On the court, LeBron James is acutely self-aware of his game in a way few, if any players, in league history have been. It’s allowed the Lakers star to consistently adapt, not just as the league has evolved, but as Father Time has begun to chase him down.
It also allows him to be self-critical of his own game, as he was during his exit interview following this season. While LeBron had one of the best scoring seasons of his career, he still saw ways he could improve to become more efficient on that end as well.
When asked what he wants to improve upon this upcoming offseason, LeBron pinpointed a very specific part of his offensive game that has tailed off in recent years.
“I want to get to the free-throw line,” James said. “So I want to figure out how to trick the refs. I want to figure it out. I need to figure it out... I’m in the top of the leaderboard in field goals in the restricted area and things of that nature, and I’m in like the bottom tier of free throws per game. I got to figure it out.
“Listen man, I’m going to figure it out. I used to be up there, man. I used to be up there, pre-Miami. Pre-Miami I was in the leaderboard in free-throw attempts.”
This past season, James averaged just six free throw attempts per game despite adapting his game to playing in the post more. In playing small ball center this season, LeBron ranked fourth in the league in points in the paint per game (minimum 50 games played) at 14.3 per contest, ranking only behind Ja Morant, Nikola Jokic and Giannis Antetokounmpo.
Despite that, James’ free throw rate dipped to a career-low 27.5%. It’s only the second time in his career his free throw rate has been under 30%, the other season coming in 2019-20. It’s been a figure that has trended downward since James’ departure from Cleveland.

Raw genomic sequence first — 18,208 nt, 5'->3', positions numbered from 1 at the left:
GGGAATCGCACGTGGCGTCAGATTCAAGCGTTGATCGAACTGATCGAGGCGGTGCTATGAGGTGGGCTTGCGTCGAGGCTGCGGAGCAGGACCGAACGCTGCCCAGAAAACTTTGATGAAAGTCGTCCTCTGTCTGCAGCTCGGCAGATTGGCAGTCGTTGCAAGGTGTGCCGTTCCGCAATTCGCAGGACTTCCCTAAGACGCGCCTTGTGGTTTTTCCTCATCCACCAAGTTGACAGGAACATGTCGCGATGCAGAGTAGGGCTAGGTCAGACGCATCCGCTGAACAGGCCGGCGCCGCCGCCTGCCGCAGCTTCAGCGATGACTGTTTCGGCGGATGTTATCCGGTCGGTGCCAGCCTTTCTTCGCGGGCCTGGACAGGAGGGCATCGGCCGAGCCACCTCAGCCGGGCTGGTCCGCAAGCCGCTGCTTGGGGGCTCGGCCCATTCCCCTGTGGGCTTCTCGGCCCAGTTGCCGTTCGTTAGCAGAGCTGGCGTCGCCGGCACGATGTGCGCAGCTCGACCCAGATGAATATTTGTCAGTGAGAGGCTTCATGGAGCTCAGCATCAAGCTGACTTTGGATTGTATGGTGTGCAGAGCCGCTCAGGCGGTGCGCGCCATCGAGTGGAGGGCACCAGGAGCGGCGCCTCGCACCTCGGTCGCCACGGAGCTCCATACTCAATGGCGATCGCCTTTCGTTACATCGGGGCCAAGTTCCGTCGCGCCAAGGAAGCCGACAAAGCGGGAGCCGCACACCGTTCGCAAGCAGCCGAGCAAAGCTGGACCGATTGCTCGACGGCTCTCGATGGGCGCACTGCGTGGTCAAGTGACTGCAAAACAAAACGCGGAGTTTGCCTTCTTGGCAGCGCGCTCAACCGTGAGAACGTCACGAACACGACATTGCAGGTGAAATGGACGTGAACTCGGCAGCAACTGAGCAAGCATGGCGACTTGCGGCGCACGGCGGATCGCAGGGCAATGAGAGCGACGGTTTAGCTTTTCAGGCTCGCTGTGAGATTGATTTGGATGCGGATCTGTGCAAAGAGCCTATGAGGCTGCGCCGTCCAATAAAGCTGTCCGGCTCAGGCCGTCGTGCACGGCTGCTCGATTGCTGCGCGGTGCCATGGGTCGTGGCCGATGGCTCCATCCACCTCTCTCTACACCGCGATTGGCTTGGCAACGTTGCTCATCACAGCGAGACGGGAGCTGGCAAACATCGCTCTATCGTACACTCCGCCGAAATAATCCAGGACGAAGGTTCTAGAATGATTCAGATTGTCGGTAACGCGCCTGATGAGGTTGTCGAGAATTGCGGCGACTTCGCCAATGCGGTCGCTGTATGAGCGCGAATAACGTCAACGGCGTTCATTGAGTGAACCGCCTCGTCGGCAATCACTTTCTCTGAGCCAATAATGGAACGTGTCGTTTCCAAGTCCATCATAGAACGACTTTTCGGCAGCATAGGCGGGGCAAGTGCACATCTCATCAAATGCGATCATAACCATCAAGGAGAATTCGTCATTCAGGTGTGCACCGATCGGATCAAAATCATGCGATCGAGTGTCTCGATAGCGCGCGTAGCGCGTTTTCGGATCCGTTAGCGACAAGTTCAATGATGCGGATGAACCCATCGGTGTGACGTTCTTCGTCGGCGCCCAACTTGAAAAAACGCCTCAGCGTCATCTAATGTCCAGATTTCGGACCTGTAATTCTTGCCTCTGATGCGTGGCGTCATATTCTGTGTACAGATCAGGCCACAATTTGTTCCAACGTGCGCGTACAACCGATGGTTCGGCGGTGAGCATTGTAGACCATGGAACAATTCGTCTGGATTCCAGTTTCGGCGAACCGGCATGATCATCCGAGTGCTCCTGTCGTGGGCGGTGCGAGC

As James notes, when he was in Cleveland before his Miami trip, his free throw rate was 50.6%, and he ranked third in the league in free-throw attempts. Predictably, his overall attempts and rate have gone down since his physical prime, but it’s strange, given how his game changed this season — those 14.3 points per game in the paint were a career-high — that James’ free throw numbers did not rise up accordingly.
Part of the change is simply a difference in how he is officiated versus other players. Similar to when Shaquille O’Neal was in the league, LeBron’s size and strength serves as his biggest disadvantage in earning trips to the line, as contact that is called on normal players isn’t called on him. In that sense, making it a point now could be part of controlling the narrative heading into next season.
But making a point to try to get to the line more would have a positive impact on James. It’s easier points to score next season that wouldn’t require him to shoot a career-high in 3-pointers like he did this season to get buckets. And the ripple effects of drawing fouls on teams is impactful as well, from getting opponents in the bonus earlier to limiting his defenders’ ability to stay on the court due to foul trouble.
In short, James recognizing he needs to get to the line more is a positive, and another example of his hyper self-awareness being on point yet again. And starting the narrative that he doesn’t get enough free throws isn’t a bad place to start.